AND fo indeed they are. For God is the God of Peace; and the greatest Peace, that which
paffes all Understanding, is called the Peace of God. For God is the greatest Lover of Peace, the Author and Giver of Peace, and the Rewarder of all fuch as live in Peace. Indeed under the Jewish State, (which as in other things, fo in this was very peculiar, that 'twas a State of Theocracy) God was known by the Name of the Lord of Hofts, not as expreffing his true natural Liking and Approbation, but only his Relation to that particular People, whofe immediate King and Leader he was. But now under the State of the Gofpel, which exhibits a more genuine Idea of God (for the only begotten Son, which is in the Bofom of the Father, he has declared him, Joh. 1. 18.) he has changed his Title from the Style of War to the Style of Peace.
THIS indeed was ever his Delight, but now 'tis his Glory, and inferted among the brightest Ornaments of his Crown. He is now manifested to be what he ever really was. God from all Eternity to all Eternity enjoys a profound Peace within himself, and the Sacred Perfons of the Trinity are not more One in Effence and Nature, than in Will and Inclination. Their Moral is as great as their Natural Unity. The Kingdom of God is a Kingdom of Peace, and Heaven the Throne of his Majefty is a peaceful Region. We never read but once that there was any War there, and those that caused it were quickly banish'd thence, Rev. 12. 7. To be fhort, God both enjoys and establishes Peace above, he maketh Peace in his High-places, and he has fent his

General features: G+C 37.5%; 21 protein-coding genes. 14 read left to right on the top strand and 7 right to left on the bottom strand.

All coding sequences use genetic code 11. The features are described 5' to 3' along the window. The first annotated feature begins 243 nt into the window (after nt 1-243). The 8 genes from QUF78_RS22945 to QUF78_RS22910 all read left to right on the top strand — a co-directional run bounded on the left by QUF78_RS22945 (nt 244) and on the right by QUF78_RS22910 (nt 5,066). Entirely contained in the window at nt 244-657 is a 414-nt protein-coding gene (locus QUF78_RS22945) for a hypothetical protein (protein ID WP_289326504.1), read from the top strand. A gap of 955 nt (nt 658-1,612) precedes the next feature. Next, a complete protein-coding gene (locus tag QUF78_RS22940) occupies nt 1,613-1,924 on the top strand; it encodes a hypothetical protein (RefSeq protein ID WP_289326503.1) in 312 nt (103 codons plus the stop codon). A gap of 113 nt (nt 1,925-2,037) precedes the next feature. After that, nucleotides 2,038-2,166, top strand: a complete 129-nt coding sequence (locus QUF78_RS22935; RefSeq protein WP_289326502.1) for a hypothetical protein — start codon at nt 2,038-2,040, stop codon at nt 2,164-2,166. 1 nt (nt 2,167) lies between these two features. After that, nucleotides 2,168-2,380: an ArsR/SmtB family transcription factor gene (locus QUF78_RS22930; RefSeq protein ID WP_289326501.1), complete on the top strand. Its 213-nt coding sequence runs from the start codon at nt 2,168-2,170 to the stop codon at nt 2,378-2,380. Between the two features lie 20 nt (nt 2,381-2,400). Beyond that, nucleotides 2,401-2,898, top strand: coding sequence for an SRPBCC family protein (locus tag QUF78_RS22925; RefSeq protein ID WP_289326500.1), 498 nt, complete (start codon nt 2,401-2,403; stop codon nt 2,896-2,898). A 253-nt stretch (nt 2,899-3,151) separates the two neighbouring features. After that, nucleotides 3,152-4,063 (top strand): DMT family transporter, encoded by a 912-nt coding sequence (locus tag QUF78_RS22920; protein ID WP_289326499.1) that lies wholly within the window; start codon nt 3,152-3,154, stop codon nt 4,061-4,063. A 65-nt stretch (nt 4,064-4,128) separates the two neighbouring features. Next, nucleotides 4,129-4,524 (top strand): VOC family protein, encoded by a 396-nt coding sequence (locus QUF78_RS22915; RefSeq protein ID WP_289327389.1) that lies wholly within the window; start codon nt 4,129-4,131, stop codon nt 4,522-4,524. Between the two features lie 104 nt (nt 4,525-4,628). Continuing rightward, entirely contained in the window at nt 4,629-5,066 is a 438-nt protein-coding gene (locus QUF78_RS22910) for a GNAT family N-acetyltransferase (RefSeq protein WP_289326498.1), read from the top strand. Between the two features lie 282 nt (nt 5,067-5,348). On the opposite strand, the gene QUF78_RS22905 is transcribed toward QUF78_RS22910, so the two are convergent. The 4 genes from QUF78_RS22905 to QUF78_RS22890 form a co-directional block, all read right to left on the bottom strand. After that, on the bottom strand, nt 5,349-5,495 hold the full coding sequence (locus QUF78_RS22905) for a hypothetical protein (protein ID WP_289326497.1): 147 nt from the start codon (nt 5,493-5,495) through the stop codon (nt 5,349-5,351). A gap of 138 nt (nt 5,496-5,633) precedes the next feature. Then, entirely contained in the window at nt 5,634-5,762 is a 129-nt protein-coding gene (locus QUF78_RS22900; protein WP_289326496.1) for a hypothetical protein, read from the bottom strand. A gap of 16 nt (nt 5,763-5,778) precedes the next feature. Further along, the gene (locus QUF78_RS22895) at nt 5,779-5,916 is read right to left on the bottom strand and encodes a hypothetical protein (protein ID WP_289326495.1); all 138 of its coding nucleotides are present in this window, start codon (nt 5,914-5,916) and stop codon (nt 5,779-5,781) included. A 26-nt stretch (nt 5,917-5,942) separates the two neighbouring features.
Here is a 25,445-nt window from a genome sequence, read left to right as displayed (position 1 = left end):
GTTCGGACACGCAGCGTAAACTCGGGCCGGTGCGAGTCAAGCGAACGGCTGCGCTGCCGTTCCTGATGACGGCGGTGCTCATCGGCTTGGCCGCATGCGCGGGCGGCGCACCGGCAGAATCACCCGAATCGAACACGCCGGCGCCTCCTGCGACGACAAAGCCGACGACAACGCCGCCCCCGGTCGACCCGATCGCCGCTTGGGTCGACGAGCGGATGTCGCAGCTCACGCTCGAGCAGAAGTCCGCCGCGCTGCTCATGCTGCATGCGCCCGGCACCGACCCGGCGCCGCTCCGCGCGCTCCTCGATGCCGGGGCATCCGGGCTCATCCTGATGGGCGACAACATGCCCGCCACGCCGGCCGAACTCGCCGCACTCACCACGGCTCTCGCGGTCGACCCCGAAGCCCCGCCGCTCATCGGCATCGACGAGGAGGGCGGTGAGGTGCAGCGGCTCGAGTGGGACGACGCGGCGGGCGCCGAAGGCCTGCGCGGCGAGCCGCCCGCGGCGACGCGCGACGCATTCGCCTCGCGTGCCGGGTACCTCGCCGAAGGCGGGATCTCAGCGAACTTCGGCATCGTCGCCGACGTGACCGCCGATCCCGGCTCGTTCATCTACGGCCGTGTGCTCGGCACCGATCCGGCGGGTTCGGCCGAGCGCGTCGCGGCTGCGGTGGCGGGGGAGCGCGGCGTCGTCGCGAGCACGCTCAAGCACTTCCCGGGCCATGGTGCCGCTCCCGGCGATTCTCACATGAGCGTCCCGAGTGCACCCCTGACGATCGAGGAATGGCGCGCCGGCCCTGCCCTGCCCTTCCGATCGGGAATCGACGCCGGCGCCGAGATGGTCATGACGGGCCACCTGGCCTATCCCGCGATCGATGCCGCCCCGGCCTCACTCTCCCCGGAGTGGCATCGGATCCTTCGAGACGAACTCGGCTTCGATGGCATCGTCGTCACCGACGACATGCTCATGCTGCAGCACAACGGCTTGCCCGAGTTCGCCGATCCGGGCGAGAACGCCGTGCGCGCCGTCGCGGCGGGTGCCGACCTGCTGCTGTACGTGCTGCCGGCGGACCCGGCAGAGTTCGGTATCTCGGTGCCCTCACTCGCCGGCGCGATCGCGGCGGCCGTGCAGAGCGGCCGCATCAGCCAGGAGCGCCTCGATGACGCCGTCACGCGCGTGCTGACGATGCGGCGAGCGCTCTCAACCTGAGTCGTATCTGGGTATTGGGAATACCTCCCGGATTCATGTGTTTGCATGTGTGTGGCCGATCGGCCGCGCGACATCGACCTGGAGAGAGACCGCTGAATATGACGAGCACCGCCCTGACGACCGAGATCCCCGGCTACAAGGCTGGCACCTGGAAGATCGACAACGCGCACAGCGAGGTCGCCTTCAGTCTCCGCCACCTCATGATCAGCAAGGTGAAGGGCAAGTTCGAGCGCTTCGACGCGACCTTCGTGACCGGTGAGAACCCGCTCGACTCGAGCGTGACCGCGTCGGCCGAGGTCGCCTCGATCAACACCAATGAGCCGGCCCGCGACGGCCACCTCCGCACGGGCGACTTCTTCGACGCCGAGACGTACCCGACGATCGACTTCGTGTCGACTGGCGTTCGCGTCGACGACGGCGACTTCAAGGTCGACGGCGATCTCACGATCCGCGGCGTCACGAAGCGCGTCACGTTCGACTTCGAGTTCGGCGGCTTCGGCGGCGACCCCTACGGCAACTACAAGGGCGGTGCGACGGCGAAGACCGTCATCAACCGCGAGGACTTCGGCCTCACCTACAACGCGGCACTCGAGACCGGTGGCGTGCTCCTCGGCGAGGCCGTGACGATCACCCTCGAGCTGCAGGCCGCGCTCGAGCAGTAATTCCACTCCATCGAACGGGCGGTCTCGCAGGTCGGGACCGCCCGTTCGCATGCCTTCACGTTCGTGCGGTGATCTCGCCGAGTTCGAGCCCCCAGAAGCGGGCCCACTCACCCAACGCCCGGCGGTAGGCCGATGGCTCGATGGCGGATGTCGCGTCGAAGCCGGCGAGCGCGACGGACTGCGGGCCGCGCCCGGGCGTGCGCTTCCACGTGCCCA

Son to procure it below, to reconcile Men to him, and to one another, that fo both Worlds might confpire in Unity, and that this Will of God might be done in Earth as it is in Heaven. And therefore fince God has fhewn himself to be fo great a Lover of Peace, there is fufficient Ground for this particular Prerogative of a peaceable Difpofition, that it makes thofe that have it Children of God. From which I pafs in the third and laft Place, to conclude all with fome Reflections on the prefent Disturbers of the Peace of Chriftendom.